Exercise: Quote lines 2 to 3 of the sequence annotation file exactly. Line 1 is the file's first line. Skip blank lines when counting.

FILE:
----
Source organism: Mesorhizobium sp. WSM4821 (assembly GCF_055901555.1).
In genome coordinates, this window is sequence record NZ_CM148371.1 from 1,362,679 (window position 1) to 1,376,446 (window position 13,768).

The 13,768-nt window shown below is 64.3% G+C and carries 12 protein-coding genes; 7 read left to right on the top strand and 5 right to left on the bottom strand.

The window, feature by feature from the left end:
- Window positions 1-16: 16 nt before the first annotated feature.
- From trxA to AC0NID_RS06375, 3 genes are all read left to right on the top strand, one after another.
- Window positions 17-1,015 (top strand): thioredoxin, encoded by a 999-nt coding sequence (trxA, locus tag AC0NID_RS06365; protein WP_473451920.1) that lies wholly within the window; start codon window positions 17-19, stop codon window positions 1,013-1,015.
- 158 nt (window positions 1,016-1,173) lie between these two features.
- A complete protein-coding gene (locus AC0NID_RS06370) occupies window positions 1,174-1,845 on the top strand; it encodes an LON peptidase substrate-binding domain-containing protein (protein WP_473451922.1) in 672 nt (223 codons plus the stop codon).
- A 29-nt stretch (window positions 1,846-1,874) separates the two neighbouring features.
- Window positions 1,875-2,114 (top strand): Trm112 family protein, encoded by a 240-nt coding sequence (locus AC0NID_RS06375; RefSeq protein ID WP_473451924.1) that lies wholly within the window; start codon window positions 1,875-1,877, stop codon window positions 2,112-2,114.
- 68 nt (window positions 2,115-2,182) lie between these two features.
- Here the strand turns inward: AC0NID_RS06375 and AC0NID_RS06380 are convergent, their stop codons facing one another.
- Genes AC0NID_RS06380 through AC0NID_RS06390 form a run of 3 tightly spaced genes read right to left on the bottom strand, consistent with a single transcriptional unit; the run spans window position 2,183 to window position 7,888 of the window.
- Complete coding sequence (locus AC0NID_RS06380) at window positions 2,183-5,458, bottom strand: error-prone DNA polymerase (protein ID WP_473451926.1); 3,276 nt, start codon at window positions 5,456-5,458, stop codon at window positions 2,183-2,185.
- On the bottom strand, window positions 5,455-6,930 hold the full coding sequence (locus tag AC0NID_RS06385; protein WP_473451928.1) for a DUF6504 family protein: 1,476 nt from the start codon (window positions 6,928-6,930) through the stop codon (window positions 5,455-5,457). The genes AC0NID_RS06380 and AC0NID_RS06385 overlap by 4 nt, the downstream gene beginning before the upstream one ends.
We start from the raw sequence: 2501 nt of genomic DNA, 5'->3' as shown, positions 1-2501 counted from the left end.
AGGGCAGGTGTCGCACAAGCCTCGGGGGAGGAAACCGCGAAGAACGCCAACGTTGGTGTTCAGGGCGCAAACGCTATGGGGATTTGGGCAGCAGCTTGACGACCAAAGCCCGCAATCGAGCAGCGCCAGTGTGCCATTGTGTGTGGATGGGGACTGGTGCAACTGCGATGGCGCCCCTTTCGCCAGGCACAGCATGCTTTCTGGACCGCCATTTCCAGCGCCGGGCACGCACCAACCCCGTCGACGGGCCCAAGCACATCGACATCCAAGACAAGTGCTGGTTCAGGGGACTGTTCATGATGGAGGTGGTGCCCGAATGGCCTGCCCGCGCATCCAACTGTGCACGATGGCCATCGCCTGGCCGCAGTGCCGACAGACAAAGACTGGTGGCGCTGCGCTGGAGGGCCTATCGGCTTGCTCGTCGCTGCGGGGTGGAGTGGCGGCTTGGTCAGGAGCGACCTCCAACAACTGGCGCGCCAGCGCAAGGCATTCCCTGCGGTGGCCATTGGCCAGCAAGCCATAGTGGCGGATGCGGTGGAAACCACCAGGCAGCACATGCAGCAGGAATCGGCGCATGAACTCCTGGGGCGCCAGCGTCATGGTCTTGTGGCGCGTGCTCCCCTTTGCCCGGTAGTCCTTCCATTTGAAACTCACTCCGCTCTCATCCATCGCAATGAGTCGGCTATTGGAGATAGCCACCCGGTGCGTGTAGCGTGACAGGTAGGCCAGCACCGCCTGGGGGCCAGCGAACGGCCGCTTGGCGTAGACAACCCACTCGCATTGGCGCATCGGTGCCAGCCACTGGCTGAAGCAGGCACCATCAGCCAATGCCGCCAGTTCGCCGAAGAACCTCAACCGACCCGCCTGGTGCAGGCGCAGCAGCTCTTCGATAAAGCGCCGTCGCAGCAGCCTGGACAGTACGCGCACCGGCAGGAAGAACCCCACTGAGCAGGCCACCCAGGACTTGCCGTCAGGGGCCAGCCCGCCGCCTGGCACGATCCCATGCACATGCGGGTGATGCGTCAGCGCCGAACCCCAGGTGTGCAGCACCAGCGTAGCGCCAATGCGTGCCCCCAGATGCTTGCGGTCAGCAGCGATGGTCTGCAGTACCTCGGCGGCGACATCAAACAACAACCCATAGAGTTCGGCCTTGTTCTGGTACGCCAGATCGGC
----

In genome coordinates, this window is sequence record NZ_CM148371.1 from 1,362,679 (window position 1) to 1,376,446 (window position 13,768).

The 13,768-nt window shown below is 64.3% G+C and carries 12 protein-coding genes; 7 read left to right on the top strand and 5 right to left on the bottom strand.